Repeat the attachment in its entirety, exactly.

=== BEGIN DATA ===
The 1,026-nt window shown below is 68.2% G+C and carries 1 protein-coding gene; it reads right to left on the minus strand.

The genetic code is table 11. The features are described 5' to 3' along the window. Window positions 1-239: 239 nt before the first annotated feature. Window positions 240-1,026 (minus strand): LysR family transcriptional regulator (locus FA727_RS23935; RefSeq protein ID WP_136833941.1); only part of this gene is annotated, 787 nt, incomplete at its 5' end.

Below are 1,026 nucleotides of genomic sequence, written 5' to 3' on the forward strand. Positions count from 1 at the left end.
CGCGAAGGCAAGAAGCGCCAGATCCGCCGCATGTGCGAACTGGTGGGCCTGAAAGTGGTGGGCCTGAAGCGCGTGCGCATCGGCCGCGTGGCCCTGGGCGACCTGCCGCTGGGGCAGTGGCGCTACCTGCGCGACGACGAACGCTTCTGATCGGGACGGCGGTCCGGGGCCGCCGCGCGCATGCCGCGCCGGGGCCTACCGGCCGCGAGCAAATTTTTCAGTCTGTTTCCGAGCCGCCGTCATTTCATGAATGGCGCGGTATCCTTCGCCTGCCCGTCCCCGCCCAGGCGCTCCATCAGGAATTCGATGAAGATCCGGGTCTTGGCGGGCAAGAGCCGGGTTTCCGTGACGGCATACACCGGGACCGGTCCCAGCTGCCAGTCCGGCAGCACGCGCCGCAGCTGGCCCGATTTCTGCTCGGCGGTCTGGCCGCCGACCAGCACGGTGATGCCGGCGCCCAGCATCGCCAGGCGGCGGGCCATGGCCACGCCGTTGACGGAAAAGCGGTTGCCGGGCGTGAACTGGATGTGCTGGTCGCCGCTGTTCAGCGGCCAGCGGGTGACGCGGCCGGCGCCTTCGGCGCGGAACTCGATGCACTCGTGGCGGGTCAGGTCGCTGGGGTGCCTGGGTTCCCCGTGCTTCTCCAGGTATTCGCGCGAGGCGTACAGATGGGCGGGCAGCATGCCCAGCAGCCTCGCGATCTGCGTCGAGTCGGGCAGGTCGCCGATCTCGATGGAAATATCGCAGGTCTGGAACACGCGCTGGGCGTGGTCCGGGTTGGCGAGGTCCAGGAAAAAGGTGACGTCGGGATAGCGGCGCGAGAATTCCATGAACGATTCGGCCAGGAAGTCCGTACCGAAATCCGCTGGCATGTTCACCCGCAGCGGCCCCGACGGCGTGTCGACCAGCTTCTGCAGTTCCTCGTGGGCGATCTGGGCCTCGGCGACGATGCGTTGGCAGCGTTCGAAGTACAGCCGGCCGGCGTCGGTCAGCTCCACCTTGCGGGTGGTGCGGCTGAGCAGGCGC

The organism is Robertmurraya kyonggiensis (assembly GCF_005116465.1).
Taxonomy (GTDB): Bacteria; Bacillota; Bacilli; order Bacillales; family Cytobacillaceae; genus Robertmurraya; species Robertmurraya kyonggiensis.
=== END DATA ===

The 1,026-nt window shown below is 68.2% G+C and carries 1 protein-coding gene; it reads right to left on the minus strand.

The genetic code is table 11. The features are described 5' to 3' along the window. Window positions 1-239: 239 nt before the first annotated feature. Window positions 240-1,026 (minus strand): LysR family transcriptional regulator (locus FA727_RS23935; RefSeq protein ID WP_136833941.1); only part of this gene is annotated, 787 nt, incomplete at its 5' end.

Below are 1,026 nucleotides of genomic sequence, written 5' to 3' on the forward strand. Positions count from 1 at the left end.
CGCGAAGGCAAGAAGCGCCAGATCCGCCGCATGTGCGAACTGGTGGGCCTGAAAGTGGTGGGCCTGAAGCGCGTGCGCATCGGCCGCGTGGCCCTGGGCGACCTGCCGCTGGGGCAGTGGCGCTACCTGCGCGACGACGAACGCTTCTGATCGGGACGGCGGTCCGGGGCCGCCGCGCGCATGCCGCGCCGGGGCCTACCGGCCGCGAGCAAATTTTTCAGTCTGTTTCCGAGCCGCCGTCATTTCATGAATGGCGCGGTATCCTTCGCCTGCCCGTCCCCGCCCAGGCGCTCCATCAGGAATTCGATGAAGATCCGGGTCTTGGCGGGCAAGAGCCGGGTTTCCGTGACGGCATACACCGGGACCGGTCCCAGCTGCCAGTCCGGCAGCACGCGCCGCAGCTGGCCCGATTTCTGCTCGGCGGTCTGGCCGCCGACCAGCACGGTGATGCCGGCGCCCAGCATCGCCAGGCGGCGGGCCATGGCCACGCCGTTGACGGAAAAGCGGTTGCCGGGCGTGAACTGGATGTGCTGGTCGCCGCTGTTCAGCGGCCAGCGGGTGACGCGGCCGGCGCCTTCGGCGCGGAACTCGATGCACTCGTGGCGGGTCAGGTCGCTGGGGTGCCTGGGTTCCCCGTGCTTCTCCAGGTATTCGCGCGAGGCGTACAGATGGGCGGGCAGCATGCCCAGCAGCCTCGCGATCTGCGTCGAGTCGGGCAGGTCGCCGATCTCGATGGAAATATCGCAGGTCTGGAACACGCGCTGGGCGTGGTCCGGGTTGGCGAGGTCCAGGAAAAAGGTGACGTCGGGATAGCGGCGCGAGAATTCCATGAACGATTCGGCCAGGAAGTCCGTACCGAAATCCGCTGGCATGTTCACCCGCAGCGGCCCCGACGGCGTGTCGACCAGCTTCTGCAGTTCCTCGTGGGCGATCTGGGCCTCGGCGACGATGCGTTGGCAGCGTTCGAAGTACAGCCGGCCGGCGTCGGTCAGCTCCACCTTGCGGGTGGTGCGGCTGAGCAGGCGC

The organism is Robertmurraya kyonggiensis (assembly GCF_005116465.1).
Taxonomy (GTDB): Bacteria; Bacillota; Bacilli; order Bacillales; family Cytobacillaceae; genus Robertmurraya; species Robertmurraya kyonggiensis.